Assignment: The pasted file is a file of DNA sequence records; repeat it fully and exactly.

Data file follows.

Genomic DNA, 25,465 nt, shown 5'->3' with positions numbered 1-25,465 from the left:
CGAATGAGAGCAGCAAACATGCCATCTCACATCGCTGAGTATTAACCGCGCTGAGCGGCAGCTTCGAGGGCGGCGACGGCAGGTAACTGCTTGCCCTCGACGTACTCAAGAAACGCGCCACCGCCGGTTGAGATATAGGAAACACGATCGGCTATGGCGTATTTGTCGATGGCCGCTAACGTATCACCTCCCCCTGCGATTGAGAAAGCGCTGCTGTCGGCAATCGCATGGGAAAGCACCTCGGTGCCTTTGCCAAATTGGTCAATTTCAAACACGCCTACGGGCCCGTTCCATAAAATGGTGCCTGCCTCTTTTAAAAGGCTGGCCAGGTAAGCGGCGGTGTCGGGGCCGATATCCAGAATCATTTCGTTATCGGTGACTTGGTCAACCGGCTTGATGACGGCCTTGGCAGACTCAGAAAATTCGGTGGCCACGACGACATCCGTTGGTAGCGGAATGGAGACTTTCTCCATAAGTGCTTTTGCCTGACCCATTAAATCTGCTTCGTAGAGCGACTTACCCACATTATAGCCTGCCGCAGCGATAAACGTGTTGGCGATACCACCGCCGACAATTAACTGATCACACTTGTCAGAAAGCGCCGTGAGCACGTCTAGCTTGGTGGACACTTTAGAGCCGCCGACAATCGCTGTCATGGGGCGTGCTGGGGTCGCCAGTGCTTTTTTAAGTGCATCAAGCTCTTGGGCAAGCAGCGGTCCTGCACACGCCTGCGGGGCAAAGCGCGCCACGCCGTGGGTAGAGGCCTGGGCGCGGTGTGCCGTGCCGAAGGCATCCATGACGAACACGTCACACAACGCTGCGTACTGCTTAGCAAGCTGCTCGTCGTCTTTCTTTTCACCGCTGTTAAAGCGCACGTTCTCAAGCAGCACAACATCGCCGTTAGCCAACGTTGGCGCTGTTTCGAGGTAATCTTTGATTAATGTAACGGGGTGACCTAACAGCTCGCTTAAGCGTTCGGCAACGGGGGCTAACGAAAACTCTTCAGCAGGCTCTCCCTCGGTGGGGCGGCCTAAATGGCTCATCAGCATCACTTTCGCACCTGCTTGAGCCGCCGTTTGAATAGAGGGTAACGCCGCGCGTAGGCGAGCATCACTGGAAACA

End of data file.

Genomic DNA, 25,465 nt, shown 5'->3' with positions numbered 1-25,465 from the left:
CGAATGAGAGCAGCAAACATGCCATCTCACATCGCTGAGTATTAACCGCGCTGAGCGGCAGCTTCGAGGGCGGCGACGGCAGGTAACTGCTTGCCCTCGACGTACTCAAGAAACGCGCCACCGCCGGTTGAGATATAGGAAACACGATCGGCTATGGCGTATTTGTCGATGGCCGCTAACGTATCACCTCCCCCTGCGATTGAGAAAGCGCTGCTGTCGGCAATCGCATGGGAAAGCACCTCGGTGCCTTTGCCAAATTGGTCAATTTCAAACACGCCTACGGGCCCGTTCCATAAAATGGTGCCTGCCTCTTTTAAAAGGCTGGCCAGGTAAGCGGCGGTGTCGGGGCCGATATCCAGAATCATTTCGTTATCGGTGACTTGGTCAACCGGCTTGATGACGGCCTTGGCAGACTCAGAAAATTCGGTGGCCACGACGACATCCGTTGGTAGCGGAATGGAGACTTTCTCCATAAGTGCTTTTGCCTGACCCATTAAATCTGCTTCGTAGAGCGACTTACCCACATTATAGCCTGCCGCAGCGATAAACGTGTTGGCGATACCACCGCCGACAATTAACTGATCACACTTGTCAGAAAGCGCCGTGAGCACGTCTAGCTTGGTGGACACTTTAGAGCCGCCGACAATCGCTGTCATGGGGCGTGCTGGGGTCGCCAGTGCTTTTTTAAGTGCATCAAGCTCTTGGGCAAGCAGCGGTCCTGCACACGCCTGCGGGGCAAAGCGCGCCACGCCGTGGGTAGAGGCCTGGGCGCGGTGTGCCGTGCCGAAGGCATCCATGACGAACACGTCACACAACGCTGCGTACTGCTTAGCAAGCTGCTCGTCGTCTTTCTTTTCACCGCTGTTAAAGCGCACGTTCTCAAGCAGCACAACATCGCCGTTAGCCAACGTTGGCGCTGTTTCGAGGTAATCTTTGATTAATGTAACGGGGTGACCTAACAGCTCGCTTAAGCGTTCGGCAACGGGGGCTAACGAAAACTCTTCAGCAGGCTCTCCCTCGGTGGGGCGGCCTAAATGGCTCATCAGCATCACTTTCGCACCTGCTTGAGCCGCCGTTTGAATAGAGGGTAACGCCGCGCGTAGGCGAGCATCACTGGAAACA